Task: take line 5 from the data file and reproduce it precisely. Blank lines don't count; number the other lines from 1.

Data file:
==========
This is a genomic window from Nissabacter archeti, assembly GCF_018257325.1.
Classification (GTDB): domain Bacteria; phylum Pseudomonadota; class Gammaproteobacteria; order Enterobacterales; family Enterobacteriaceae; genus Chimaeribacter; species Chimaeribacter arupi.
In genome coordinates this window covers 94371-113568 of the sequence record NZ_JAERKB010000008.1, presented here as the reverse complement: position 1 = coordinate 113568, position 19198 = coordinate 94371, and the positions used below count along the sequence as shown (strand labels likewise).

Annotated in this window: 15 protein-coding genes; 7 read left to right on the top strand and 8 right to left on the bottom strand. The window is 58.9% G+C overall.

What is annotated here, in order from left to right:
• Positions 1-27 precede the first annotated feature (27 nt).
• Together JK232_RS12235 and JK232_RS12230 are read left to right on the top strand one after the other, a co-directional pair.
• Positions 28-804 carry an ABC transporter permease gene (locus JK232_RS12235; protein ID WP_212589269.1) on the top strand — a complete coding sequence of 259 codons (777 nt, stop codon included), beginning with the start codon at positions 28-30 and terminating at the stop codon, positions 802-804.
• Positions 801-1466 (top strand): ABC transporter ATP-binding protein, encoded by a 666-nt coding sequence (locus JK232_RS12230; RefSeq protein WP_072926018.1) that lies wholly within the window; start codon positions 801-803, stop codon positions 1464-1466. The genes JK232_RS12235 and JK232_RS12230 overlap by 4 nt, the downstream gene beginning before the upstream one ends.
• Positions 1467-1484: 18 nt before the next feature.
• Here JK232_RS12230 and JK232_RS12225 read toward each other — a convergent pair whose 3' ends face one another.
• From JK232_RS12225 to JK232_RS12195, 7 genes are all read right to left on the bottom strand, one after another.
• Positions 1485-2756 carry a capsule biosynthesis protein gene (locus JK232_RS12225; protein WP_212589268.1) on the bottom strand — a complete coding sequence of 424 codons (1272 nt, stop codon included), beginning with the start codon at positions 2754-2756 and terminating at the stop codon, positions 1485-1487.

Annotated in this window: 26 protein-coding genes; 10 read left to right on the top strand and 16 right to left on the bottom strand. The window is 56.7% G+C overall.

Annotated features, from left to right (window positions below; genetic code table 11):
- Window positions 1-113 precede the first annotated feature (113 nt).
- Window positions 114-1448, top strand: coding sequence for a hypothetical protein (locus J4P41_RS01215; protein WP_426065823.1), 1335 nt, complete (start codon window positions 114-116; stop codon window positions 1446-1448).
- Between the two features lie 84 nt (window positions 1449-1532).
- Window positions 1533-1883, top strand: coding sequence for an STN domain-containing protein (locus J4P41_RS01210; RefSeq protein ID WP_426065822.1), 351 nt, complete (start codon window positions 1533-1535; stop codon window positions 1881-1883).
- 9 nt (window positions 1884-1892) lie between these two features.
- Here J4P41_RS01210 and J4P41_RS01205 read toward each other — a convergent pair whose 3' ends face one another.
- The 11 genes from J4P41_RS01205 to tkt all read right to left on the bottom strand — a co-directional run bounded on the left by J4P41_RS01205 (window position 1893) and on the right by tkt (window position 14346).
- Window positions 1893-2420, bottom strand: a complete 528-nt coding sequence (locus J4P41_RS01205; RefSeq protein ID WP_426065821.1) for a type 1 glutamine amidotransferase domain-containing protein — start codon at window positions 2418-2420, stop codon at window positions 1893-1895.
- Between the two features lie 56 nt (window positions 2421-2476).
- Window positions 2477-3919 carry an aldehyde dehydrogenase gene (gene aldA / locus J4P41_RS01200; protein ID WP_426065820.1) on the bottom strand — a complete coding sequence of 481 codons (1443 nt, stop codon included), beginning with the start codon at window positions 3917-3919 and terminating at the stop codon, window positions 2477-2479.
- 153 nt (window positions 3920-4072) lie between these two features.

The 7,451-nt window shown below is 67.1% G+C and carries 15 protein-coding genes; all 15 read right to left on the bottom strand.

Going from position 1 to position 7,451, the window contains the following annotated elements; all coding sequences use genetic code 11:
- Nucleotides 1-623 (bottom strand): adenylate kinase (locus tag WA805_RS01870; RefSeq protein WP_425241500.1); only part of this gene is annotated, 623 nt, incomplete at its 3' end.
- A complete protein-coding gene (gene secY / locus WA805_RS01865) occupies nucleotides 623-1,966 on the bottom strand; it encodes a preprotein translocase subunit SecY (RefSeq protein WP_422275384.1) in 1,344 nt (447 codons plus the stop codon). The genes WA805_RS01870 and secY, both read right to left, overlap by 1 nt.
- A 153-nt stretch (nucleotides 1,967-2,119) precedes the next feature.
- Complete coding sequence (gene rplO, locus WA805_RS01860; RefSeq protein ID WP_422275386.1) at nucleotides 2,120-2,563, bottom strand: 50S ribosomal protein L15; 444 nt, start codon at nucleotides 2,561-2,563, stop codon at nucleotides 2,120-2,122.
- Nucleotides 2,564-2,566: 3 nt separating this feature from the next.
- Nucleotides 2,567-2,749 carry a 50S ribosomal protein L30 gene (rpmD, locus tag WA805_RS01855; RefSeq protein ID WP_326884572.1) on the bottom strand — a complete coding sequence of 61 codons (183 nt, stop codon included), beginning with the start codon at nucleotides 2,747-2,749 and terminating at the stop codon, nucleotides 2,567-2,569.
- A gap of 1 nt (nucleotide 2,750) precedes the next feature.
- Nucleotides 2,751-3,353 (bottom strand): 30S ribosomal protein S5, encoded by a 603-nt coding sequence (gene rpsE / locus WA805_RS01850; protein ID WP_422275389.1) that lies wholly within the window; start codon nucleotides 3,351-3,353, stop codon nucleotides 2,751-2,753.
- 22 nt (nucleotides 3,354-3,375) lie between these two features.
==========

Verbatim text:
What is annotated here, in order from left to right: